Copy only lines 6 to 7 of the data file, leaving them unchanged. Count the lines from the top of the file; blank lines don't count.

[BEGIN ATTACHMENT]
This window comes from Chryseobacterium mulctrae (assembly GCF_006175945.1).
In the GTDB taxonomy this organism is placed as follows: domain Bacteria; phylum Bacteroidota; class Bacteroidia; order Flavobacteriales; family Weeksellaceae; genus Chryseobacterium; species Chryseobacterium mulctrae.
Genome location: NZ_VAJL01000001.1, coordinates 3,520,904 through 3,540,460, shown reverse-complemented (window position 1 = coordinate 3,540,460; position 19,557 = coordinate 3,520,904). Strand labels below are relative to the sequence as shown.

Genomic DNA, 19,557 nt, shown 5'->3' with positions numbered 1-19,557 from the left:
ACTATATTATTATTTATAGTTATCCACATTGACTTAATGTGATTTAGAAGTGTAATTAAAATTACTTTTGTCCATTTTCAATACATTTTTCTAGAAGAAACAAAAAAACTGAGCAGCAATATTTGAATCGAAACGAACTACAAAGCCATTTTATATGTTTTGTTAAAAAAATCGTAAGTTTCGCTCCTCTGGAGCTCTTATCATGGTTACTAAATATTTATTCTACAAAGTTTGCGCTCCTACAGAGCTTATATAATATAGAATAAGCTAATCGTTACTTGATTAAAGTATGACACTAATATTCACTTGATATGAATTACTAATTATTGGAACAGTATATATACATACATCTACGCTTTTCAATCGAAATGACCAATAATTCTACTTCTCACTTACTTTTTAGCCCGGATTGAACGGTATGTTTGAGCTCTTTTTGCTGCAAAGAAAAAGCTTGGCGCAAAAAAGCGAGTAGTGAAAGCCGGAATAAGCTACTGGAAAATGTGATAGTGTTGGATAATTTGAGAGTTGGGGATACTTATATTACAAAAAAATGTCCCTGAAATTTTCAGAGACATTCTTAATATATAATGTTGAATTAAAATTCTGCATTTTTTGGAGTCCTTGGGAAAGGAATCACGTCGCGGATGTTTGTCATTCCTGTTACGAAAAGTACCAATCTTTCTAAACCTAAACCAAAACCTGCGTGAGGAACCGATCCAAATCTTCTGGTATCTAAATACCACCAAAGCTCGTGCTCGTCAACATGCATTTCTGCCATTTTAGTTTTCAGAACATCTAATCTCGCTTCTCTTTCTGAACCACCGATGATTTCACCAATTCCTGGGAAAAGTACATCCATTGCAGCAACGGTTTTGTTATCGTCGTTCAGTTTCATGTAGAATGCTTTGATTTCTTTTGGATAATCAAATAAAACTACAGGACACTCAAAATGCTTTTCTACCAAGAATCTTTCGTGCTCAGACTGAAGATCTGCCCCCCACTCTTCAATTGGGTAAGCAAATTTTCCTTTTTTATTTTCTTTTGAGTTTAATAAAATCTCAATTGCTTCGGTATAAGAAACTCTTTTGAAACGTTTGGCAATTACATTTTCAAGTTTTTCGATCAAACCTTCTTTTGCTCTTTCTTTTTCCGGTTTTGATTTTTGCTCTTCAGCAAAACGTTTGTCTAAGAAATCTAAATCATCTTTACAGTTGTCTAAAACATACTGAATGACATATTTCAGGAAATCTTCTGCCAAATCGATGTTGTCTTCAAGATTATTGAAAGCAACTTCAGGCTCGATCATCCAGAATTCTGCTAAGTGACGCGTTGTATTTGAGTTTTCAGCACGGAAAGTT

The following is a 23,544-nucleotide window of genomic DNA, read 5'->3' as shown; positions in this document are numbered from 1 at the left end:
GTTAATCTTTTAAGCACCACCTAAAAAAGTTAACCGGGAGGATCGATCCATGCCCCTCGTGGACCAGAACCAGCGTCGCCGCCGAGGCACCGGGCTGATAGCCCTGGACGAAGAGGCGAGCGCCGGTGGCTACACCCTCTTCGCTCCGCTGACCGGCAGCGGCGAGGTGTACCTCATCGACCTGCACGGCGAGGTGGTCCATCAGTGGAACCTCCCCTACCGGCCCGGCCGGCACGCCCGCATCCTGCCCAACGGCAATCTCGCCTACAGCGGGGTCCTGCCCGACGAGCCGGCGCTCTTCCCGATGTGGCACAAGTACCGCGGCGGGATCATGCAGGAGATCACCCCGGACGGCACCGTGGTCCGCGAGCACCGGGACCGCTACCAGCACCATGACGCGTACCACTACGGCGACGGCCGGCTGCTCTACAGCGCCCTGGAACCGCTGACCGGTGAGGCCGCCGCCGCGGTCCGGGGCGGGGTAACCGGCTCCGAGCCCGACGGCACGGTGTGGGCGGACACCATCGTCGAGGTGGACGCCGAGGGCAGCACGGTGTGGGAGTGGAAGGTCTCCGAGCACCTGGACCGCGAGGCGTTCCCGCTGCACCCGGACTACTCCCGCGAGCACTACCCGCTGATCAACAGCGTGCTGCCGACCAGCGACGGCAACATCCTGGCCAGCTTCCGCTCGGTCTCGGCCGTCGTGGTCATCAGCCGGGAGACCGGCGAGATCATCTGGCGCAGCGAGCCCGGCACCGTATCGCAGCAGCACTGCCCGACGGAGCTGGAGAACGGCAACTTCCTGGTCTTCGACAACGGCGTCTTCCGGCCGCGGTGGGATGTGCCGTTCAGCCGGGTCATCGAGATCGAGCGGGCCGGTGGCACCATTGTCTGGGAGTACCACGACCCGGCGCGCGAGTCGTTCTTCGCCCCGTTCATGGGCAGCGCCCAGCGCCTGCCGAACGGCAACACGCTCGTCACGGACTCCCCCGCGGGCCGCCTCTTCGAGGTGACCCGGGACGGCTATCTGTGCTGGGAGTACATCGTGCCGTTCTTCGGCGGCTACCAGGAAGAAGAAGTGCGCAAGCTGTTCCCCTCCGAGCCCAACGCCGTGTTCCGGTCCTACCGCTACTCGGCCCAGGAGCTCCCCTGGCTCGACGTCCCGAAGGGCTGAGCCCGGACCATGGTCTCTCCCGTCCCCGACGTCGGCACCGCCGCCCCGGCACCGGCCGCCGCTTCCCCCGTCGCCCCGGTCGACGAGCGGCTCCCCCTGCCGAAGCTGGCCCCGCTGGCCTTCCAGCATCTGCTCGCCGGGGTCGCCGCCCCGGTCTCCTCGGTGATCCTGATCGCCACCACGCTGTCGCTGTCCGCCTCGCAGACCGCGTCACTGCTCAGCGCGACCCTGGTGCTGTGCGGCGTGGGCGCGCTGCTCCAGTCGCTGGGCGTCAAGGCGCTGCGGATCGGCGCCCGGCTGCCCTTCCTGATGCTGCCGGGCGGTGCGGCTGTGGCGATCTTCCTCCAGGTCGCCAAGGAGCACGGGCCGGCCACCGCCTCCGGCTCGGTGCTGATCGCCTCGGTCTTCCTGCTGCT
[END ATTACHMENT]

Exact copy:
The following is a 23,544-nucleotide window of genomic DNA, read 5'->3' as shown; positions in this document are numbered from 1 at the left end:
GTTAATCTTTTAAGCACCACCTAAAAAAGTTAACCGGGAGGATCGATCCATGCCCCTCGTGGACCAGAACCAGCGTCGCCGCCGAGGCACCGGGCTGATAGCCCTGGACGAAGAGGCGAGCGCCGGTGGCTACACCCTCTTCGCTCCGCTGACCGGCAGCGGCGAGGTGTACCTCATCGACCTGCACGGCGAGGTGGTCCATCAGTGGAACCTCCCCTACCGGCCCGGCCGGCACGCCCGCATCCTGCCCAACGGCAATCTCGCCTACAGCGGGGTCCTGCCCGACGAGCCGGCGCTCTTCCCGATGTGGCACAAGTACCGCGGCGGGATCATGCAGGAGATCACCCCGGACGGCACCGTGGTCCGCGAGCACCGGGACCGCTACCAGCACCATGACGCGTACCACTACGGCGACGGCCGGCTGCTCTACAGCGCCCTGGAACCGCTGACCGGTGAGGCCGCCGCCGCGGTCCGGGGCGGGGTAACCGGCTCCGAGCCCGACGGCACGGTGTGGGCGGACACCATCGTCGAGGTGGACGCCGAGGGCAGCACGGTGTGGGAGTGGAAGGTCTCCGAGCACCTGGACCGCGAGGCGTTCCCGCTGCACCCGGACTACTCCCGCGAGCACTACCCGCTGATCAACAGCGTGCTGCCGACCAGCGACGGCAACATCCTGGCCAGCTTCCGCTCGGTCTCGGCCGTCGTGGTCATCAGCCGGGAGACCGGCGAGATCATCTGGCGCAGCGAGCCCGGCACCGTATCGCAGCAGCACTGCCCGACGGAGCTGGAGAACGGCAACTTCCTGGTCTTCGACAACGGCGTCTTCCGGCCGCGGTGGGATGTGCCGTTCAGCCGGGTCATCGAGATCGAGCGGGCCGGTGGCACCATTGTCTGGGAGTACCACGACCCGGCGCGCGAGTCGTTCTTCGCCCCGTTCATGGGCAGCGCCCAGCGCCTGCCGAACGGCAACACGCTCGTCACGGACTCCCCCGCGGGCCGCCTCTTCGAGGTGACCCGGGACGGCTATCTGTGCTGGGAGTACATCGTGCCGTTCTTCGGCGGCTACCAGGAAGAAGAAGTGCGCAAGCTGTTCCCCTCCGAGCCCAACGCCGTGTTCCGGTCCTACCGCTACTCGGCCCAGGAGCTCCCCTGGCTCGACGTCCCGAAGGGCTGAGCCCGGACCATGGTCTCTCCCGTCCCCGACGTCGGCACCGCCGCCCCGGCACCGGCCGCCGCTTCCCCCGTCGCCCCGGTCGACGAGCGGCTCCCCCTGCCGAAGCTGGCCCCGCTGGCCTTCCAGCATCTGCTCGCCGGGGTCGCCGCCCCGGTCTCCTCGGTGATCCTGATCGCCACCACGCTGTCGCTGTCCGCCTCGCAGACCGCGTCACTGCTCAGCGCGACCCTGGTGCTGTGCGGCGTGGGCGCGCTGCTCCAGTCGCTGGGCGTCAAGGCGCTGCGGATCGGCGCCCGGCTGCCCTTCCTGATGCTGCCGGGCGGTGCGGCTGTGGCGATCTTCCTCCAGGTCGCCAAGGAGCACGGGCCGGCCACCGCCTCCGGCTCGGTGCTGATCGCCTCGGTCTTCCTGCTGCT